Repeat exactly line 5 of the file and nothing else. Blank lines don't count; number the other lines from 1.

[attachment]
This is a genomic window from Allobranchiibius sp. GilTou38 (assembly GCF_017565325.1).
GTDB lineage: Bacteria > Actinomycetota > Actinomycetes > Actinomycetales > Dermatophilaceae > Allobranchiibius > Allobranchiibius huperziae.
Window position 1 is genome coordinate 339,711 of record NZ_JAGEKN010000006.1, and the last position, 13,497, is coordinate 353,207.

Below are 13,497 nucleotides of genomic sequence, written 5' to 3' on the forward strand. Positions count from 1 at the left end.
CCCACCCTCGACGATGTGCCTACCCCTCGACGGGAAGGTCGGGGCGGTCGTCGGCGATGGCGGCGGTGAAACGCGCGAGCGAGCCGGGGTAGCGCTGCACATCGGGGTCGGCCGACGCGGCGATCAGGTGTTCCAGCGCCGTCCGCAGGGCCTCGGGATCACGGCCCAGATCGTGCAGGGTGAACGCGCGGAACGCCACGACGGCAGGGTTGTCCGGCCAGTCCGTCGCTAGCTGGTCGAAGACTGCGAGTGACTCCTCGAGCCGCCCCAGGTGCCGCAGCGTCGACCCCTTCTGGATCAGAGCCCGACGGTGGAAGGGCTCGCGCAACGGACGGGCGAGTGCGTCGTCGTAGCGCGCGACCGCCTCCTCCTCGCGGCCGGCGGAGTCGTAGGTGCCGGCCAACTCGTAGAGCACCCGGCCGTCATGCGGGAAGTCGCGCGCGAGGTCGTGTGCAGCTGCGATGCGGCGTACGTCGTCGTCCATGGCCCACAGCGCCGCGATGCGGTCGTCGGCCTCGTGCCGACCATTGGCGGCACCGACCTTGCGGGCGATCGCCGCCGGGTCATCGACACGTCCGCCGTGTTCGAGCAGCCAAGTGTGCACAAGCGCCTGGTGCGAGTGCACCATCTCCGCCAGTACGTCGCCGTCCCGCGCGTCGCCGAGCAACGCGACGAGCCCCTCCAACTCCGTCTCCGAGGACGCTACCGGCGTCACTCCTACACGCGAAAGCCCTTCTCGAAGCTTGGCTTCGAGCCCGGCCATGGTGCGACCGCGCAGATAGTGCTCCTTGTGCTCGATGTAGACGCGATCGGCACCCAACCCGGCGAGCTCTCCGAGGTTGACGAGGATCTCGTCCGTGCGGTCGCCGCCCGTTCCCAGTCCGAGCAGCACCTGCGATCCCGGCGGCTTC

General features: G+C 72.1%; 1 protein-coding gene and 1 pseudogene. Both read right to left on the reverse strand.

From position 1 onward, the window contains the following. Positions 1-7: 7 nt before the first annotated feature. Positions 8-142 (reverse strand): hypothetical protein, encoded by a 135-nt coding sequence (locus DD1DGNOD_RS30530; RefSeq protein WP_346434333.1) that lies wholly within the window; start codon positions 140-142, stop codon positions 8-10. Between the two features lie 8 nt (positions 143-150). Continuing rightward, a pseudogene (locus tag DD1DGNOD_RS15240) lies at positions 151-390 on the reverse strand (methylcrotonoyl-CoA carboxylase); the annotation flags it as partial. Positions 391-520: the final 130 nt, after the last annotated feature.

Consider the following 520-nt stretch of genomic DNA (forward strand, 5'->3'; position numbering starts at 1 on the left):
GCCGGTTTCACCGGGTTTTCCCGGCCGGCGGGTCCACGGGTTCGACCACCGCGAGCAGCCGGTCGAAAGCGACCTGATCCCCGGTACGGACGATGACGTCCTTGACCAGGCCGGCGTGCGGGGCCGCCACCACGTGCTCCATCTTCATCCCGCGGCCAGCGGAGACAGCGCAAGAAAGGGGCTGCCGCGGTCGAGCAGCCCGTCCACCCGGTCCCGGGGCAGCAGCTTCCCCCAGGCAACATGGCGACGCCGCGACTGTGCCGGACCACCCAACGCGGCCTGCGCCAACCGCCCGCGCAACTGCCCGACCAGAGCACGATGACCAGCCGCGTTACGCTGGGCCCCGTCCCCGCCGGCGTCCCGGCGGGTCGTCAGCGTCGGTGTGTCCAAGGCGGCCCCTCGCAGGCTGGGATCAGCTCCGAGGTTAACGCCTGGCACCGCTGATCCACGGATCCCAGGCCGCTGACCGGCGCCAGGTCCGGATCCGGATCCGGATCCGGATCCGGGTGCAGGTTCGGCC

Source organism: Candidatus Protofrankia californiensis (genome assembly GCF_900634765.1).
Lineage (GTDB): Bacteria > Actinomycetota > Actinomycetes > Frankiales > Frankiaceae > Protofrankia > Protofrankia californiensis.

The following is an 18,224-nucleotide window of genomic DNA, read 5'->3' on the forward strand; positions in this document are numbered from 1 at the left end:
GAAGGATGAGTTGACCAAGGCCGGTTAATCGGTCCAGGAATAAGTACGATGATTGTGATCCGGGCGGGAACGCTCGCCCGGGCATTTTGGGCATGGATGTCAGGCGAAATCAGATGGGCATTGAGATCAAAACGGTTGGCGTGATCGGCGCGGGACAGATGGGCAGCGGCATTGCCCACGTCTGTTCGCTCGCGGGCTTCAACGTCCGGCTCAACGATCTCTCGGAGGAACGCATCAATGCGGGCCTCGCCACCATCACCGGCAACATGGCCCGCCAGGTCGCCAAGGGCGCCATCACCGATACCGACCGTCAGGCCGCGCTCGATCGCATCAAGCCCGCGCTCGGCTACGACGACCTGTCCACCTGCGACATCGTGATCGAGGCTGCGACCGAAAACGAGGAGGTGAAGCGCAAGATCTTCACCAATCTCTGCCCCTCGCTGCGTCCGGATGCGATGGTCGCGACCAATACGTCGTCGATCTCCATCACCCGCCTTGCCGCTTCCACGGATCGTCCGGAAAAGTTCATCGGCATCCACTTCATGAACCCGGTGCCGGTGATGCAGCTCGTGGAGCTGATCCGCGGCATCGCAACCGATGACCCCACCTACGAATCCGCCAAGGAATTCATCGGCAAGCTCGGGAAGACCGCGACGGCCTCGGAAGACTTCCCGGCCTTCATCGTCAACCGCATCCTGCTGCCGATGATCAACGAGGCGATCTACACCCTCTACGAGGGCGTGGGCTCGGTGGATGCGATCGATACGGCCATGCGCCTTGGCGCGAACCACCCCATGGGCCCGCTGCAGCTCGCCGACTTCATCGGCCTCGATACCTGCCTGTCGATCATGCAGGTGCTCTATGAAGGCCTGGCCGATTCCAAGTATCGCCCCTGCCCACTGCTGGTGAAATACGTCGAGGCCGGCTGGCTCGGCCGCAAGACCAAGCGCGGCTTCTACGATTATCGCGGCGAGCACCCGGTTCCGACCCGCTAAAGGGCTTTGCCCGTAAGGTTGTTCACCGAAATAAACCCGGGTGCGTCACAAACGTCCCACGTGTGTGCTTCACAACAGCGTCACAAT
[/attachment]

CCCACCCTCGACGATGTGCCTACCCCTCGACGGGAAGGTCGGGGCGGTCGTCGGCGATGGCGGCGGTGAAACGCGCGAGCGAGCCGGGGTAGCGCTGCACATCGGGGTCGGCCGACGCGGCGATCAGGTGTTCCAGCGCCGTCCGCAGGGCCTCGGGATCACGGCCCAGATCGTGCAGGGTGAACGCGCGGAACGCCACGACGGCAGGGTTGTCCGGCCAGTCCGTCGCTAGCTGGTCGAAGACTGCGAGTGACTCCTCGAGCCGCCCCAGGTGCCGCAGCGTCGACCCCTTCTGGATCAGAGCCCGACGGTGGAAGGGCTCGCGCAACGGACGGGCGAGTGCGTCGTCGTAGCGCGCGACCGCCTCCTCCTCGCGGCCGGCGGAGTCGTAGGTGCCGGCCAACTCGTAGAGCACCCGGCCGTCATGCGGGAAGTCGCGCGCGAGGTCGTGTGCAGCTGCGATGCGGCGTACGTCGTCGTCCATGGCCCACAGCGCCGCGATGCGGTCGTCGGCCTCGTGCCGACCATTGGCGGCACCGACCTTGCGGGCGATCGCCGCCGGGTCATCGACACGTCCGCCGTGTTCGAGCAGCCAAGTGTGCACAAGCGCCTGGTGCGAGTGCACCATCTCCGCCAGTACGTCGCCGTCCCGCGCGTCGCCGAGCAACGCGACGAGCCCCTCCAACTCCGTCTCCGAGGACGCTACCGGCGTCACTCCTACACGCGAAAGCCCTTCTCGAAGCTTGGCTTCGAGCCCGGCCATGGTGCGACCGCGCAGATAGTGCTCCTTGTGCTCGATGTAGACGCGATCGGCACCCAACCCGGCGAGCTCTCCGAGGTTGACGAGGATCTCGTCCGTGCGGTCGCCGCCCGTTCCCAGTCCGAGCAGCACCTGCGATCCCGGCGGCTTC